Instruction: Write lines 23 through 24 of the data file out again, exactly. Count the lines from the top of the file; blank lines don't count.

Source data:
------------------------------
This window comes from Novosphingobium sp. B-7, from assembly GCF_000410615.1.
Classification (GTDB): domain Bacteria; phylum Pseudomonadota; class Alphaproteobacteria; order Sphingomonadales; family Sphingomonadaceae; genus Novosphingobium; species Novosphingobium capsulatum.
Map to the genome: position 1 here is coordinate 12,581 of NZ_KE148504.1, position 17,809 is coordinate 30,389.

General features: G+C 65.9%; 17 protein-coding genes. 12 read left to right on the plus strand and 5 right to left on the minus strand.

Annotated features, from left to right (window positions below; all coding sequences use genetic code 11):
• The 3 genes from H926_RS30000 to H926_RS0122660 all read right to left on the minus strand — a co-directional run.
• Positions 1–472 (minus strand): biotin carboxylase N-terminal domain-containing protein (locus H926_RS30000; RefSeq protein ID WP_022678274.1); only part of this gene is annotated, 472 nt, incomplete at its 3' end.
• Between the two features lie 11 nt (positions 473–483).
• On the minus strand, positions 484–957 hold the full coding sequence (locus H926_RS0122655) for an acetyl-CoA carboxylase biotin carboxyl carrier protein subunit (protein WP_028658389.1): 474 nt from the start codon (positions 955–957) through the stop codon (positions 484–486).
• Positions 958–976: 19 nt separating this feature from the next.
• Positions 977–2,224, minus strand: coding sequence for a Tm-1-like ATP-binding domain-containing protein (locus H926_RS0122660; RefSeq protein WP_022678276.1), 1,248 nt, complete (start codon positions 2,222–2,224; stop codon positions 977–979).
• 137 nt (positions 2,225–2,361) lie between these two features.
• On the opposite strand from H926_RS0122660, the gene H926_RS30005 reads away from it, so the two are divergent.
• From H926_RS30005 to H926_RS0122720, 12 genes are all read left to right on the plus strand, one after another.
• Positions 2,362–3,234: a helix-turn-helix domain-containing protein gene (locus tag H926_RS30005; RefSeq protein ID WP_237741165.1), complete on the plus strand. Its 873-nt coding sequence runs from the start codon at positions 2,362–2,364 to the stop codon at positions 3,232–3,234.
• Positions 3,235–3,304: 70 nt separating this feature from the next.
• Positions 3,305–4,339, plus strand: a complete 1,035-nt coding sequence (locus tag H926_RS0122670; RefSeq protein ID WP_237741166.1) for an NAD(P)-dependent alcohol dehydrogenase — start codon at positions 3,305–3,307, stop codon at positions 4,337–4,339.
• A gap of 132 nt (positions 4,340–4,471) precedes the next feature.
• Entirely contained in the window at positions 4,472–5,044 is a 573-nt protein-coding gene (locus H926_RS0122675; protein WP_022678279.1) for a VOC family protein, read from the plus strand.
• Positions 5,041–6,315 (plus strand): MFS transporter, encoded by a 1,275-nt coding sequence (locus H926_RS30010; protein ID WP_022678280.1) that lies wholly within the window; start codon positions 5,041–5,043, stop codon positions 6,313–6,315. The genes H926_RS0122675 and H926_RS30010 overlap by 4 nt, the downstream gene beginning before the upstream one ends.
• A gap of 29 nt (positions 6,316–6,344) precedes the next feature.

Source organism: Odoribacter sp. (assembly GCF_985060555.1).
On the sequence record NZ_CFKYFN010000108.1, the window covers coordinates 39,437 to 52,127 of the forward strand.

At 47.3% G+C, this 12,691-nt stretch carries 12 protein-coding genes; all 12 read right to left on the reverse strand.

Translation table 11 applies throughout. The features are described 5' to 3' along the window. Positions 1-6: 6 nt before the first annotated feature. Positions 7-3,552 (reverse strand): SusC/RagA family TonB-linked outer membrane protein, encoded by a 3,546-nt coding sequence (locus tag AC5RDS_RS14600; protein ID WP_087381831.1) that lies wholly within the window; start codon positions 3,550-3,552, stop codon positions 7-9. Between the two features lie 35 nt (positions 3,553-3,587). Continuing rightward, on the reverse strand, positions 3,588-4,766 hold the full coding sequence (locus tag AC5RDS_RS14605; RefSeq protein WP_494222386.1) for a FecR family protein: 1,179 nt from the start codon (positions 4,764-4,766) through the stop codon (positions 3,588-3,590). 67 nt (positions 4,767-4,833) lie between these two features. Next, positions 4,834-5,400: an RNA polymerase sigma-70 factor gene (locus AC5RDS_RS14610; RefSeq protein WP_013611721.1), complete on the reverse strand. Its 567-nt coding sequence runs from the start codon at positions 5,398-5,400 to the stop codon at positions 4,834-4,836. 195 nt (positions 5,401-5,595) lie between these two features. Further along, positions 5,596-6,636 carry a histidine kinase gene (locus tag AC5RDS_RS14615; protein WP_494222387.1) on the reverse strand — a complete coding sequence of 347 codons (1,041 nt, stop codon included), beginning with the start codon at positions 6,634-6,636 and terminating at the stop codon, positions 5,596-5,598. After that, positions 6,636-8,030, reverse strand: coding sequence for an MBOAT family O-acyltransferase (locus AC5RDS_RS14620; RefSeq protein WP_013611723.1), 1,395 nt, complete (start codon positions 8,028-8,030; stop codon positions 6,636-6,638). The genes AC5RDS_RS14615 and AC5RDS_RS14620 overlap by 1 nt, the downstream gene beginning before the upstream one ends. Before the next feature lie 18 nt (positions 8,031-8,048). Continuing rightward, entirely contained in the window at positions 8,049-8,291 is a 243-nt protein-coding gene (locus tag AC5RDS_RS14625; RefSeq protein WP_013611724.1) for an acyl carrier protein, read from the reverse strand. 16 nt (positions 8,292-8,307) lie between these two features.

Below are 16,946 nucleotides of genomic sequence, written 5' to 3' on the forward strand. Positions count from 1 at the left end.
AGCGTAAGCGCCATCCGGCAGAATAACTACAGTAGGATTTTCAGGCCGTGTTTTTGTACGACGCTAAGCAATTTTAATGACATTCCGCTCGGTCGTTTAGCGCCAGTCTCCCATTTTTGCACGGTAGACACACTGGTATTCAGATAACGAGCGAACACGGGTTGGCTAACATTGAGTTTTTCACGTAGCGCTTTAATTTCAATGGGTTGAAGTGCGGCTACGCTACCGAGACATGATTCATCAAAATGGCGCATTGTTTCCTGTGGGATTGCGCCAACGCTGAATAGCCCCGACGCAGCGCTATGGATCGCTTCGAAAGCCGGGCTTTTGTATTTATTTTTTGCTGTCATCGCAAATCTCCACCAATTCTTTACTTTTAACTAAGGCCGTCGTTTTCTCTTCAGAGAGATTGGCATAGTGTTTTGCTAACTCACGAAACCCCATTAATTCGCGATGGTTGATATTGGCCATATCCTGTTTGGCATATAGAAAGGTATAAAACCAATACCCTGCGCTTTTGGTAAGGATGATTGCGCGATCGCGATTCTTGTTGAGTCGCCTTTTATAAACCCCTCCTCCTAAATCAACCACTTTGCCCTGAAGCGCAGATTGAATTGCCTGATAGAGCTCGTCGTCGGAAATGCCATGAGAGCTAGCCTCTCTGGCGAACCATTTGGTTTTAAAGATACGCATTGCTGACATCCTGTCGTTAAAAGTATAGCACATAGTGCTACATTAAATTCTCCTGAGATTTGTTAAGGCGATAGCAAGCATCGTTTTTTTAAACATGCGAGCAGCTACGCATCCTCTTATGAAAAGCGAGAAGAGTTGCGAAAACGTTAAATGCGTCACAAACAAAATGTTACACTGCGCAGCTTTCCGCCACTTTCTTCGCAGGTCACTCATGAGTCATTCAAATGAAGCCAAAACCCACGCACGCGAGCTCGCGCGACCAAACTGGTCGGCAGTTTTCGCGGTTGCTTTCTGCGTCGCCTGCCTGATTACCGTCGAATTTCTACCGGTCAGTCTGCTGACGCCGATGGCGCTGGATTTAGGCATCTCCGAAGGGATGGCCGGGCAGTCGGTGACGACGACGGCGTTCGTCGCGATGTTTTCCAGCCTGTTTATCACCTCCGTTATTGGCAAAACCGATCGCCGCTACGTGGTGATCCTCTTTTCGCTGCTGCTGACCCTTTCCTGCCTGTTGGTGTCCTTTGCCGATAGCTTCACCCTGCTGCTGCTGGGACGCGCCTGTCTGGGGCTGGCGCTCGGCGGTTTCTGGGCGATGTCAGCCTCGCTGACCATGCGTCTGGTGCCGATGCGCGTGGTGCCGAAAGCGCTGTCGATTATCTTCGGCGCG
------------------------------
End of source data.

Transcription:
On the sequence record NZ_CFKYFN010000108.1, the window covers coordinates 39,437 to 52,127 of the forward strand.

At 47.3% G+C, this 12,691-nt stretch carries 12 protein-coding genes; all 12 read right to left on the reverse strand.